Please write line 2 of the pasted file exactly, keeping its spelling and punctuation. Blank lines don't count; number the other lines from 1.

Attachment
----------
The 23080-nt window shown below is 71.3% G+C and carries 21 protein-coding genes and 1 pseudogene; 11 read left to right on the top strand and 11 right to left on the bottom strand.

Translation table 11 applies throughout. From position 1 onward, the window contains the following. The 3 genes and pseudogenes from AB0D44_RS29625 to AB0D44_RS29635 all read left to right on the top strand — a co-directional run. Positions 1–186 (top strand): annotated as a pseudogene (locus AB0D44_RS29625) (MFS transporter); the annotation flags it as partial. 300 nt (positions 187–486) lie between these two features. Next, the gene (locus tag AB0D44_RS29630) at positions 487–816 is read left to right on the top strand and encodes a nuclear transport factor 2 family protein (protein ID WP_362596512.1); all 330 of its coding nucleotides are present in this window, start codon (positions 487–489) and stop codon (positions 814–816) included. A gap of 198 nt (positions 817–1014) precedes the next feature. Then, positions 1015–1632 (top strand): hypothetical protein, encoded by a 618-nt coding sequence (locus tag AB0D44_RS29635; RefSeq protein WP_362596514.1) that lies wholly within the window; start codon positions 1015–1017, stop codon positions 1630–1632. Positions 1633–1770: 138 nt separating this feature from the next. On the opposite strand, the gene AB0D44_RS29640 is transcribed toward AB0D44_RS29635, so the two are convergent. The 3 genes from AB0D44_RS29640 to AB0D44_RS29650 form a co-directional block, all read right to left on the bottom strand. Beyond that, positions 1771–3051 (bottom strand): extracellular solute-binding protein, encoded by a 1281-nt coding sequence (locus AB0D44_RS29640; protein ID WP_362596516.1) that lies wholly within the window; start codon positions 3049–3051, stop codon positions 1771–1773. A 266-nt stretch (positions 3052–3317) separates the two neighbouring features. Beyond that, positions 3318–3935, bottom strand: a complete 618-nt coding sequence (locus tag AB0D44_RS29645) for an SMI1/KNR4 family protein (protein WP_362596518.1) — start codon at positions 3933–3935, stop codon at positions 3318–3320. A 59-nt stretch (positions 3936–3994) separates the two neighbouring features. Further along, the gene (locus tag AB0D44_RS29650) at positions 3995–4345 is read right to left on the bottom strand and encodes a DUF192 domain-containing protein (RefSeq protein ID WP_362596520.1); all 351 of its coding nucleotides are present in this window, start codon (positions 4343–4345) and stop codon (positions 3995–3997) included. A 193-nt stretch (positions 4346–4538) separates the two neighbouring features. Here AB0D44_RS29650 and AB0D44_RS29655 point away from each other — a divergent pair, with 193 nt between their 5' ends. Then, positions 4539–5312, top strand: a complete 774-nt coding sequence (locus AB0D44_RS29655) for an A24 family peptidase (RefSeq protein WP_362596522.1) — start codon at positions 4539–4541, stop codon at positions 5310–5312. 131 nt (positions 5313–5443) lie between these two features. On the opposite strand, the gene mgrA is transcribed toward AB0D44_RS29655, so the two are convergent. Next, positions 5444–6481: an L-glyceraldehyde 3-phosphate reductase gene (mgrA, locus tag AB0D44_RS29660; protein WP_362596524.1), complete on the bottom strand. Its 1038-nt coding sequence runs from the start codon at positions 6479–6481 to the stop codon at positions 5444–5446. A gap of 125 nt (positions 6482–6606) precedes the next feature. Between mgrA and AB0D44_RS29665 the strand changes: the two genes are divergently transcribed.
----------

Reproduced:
Translation table 11 applies throughout. From position 1 onward, the window contains the following. The 3 genes and pseudogenes from AB0D44_RS29625 to AB0D44_RS29635 all read left to right on the top strand — a co-directional run. Positions 1–186 (top strand): annotated as a pseudogene (locus AB0D44_RS29625) (MFS transporter); the annotation flags it as partial. 300 nt (positions 187–486) lie between these two features. Next, the gene (locus tag AB0D44_RS29630) at positions 487–816 is read left to right on the top strand and encodes a nuclear transport factor 2 family protein (protein ID WP_362596512.1); all 330 of its coding nucleotides are present in this window, start codon (positions 487–489) and stop codon (positions 814–816) included. A gap of 198 nt (positions 817–1014) precedes the next feature. Then, positions 1015–1632 (top strand): hypothetical protein, encoded by a 618-nt coding sequence (locus tag AB0D44_RS29635; RefSeq protein WP_362596514.1) that lies wholly within the window; start codon positions 1015–1017, stop codon positions 1630–1632. Positions 1633–1770: 138 nt separating this feature from the next. On the opposite strand, the gene AB0D44_RS29640 is transcribed toward AB0D44_RS29635, so the two are convergent. The 3 genes from AB0D44_RS29640 to AB0D44_RS29650 form a co-directional block, all read right to left on the bottom strand. Beyond that, positions 1771–3051 (bottom strand): extracellular solute-binding protein, encoded by a 1281-nt coding sequence (locus AB0D44_RS29640; protein ID WP_362596516.1) that lies wholly within the window; start codon positions 3049–3051, stop codon positions 1771–1773. A 266-nt stretch (positions 3052–3317) separates the two neighbouring features. Beyond that, positions 3318–3935, bottom strand: a complete 618-nt coding sequence (locus tag AB0D44_RS29645) for an SMI1/KNR4 family protein (protein WP_362596518.1) — start codon at positions 3933–3935, stop codon at positions 3318–3320. A 59-nt stretch (positions 3936–3994) separates the two neighbouring features. Further along, the gene (locus tag AB0D44_RS29650) at positions 3995–4345 is read right to left on the bottom strand and encodes a DUF192 domain-containing protein (RefSeq protein ID WP_362596520.1); all 351 of its coding nucleotides are present in this window, start codon (positions 4343–4345) and stop codon (positions 3995–3997) included. A 193-nt stretch (positions 4346–4538) separates the two neighbouring features. Here AB0D44_RS29650 and AB0D44_RS29655 point away from each other — a divergent pair, with 193 nt between their 5' ends. Then, positions 4539–5312, top strand: a complete 774-nt coding sequence (locus AB0D44_RS29655) for an A24 family peptidase (RefSeq protein WP_362596522.1) — start codon at positions 4539–4541, stop codon at positions 5310–5312. 131 nt (positions 5313–5443) lie between these two features. On the opposite strand, the gene mgrA is transcribed toward AB0D44_RS29655, so the two are convergent. Next, positions 5444–6481: an L-glyceraldehyde 3-phosphate reductase gene (mgrA, locus tag AB0D44_RS29660; protein WP_362596524.1), complete on the bottom strand. Its 1038-nt coding sequence runs from the start codon at positions 6479–6481 to the stop codon at positions 5444–5446. A gap of 125 nt (positions 6482–6606) precedes the next feature. Between mgrA and AB0D44_RS29665 the strand changes: the two genes are divergently transcribed.